Partly reflecting a sharp pullback in auto sales, the Commerce Department released a report on Tuesday showing retail sales in the U.S. tumbled by much more than expected in the month of May.
The Commerce Department said retail sales plunged by 1.3 percent in May, while economists had expected a 0.8 percent decrease.
However, the steep drop came following a significant upward revision to the data for the previous month, which showed retail sales climbed by 0.9 percent in April compared to the unchanged reading originally reported.
The bigger than expected decrease in sales in May came as sales by motor vehicle and parts retailers plummeted by 3.7 percent in May after spiking by 4.3 percent in April
Excluding auto sales, retail sales still slid 0.7 percent in May after coming in unchanged in April. The unchanged reading for April was revised from the previously reported 0.8 percent drop. Ex-auto sales were expected to inch up by 0.2 percent.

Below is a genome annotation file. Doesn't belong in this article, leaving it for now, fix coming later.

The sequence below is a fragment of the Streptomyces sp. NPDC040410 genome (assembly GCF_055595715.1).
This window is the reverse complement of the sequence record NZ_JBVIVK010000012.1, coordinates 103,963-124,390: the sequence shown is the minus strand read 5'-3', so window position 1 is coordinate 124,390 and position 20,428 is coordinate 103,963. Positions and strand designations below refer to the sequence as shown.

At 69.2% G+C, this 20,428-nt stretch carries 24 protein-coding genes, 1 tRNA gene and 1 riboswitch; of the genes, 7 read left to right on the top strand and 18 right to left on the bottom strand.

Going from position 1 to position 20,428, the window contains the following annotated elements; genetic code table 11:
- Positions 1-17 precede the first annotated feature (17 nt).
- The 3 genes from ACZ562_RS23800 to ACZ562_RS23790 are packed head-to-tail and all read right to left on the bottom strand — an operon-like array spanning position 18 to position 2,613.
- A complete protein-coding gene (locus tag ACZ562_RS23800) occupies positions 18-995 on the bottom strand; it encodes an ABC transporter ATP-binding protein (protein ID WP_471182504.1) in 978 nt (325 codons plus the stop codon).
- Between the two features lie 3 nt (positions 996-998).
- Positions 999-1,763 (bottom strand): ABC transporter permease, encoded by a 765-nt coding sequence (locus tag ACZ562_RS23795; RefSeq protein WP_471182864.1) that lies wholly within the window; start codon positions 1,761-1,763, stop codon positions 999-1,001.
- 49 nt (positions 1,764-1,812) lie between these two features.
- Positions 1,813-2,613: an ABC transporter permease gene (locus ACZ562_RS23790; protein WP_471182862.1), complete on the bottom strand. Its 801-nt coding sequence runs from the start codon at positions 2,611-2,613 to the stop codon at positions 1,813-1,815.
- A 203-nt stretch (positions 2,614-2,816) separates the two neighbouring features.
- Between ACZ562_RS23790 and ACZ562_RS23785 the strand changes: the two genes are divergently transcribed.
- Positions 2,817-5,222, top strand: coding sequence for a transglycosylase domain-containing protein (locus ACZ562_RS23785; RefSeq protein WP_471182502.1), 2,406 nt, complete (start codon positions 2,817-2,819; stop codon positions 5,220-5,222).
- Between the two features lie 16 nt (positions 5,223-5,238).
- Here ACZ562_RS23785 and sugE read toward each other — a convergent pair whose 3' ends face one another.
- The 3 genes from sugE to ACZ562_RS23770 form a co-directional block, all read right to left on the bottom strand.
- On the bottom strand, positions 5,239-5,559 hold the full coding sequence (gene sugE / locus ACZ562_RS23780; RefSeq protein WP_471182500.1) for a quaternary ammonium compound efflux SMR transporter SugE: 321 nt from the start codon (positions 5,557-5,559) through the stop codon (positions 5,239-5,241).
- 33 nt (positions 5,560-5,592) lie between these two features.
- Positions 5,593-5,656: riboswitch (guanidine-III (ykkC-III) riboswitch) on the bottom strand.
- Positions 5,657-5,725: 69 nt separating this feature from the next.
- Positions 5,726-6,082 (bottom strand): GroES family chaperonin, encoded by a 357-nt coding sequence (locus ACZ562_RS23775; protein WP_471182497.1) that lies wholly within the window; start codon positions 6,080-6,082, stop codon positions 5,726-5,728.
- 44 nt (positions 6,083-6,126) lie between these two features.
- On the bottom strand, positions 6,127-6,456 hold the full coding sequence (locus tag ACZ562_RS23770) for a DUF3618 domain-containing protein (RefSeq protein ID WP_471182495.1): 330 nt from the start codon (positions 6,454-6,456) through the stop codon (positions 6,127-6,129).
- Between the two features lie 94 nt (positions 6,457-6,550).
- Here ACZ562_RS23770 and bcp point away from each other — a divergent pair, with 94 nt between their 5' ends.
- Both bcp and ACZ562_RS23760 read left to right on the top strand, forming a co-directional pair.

The unexpected decline in ex-auto sales reflected steep drops in sales by building material and supplies dealers, miscellaneous store retailers and electronic and appliance stores.
Meanwhile, the decrease was partly offset by a 1.8 percent jump in sales by food services and drinking places, which Michael Pearce, Senior U.S. Economist at Capital Economics, said suggests the recovery in services consumption is on solid footing.
Closely watched core retail sales, which exclude automobiles, gasoline, building materials and food services, fell by 0.7 percent in May followed a revised 0.4 percent dip in April. The drop in April was revised from the previously reported 1.5 percent slump.
“Based on the retail sales figures, we calculate that consumption rose by a modest 0.2% in May, but factoring in a 0.6% rise in the deflator, that still means that real consumption probably fell,” Pearce said.
He added, “Nevertheless, the big upward revisions to the April data mean we are still penciling in a 10% annualized rise in consumption in the second quarter.”
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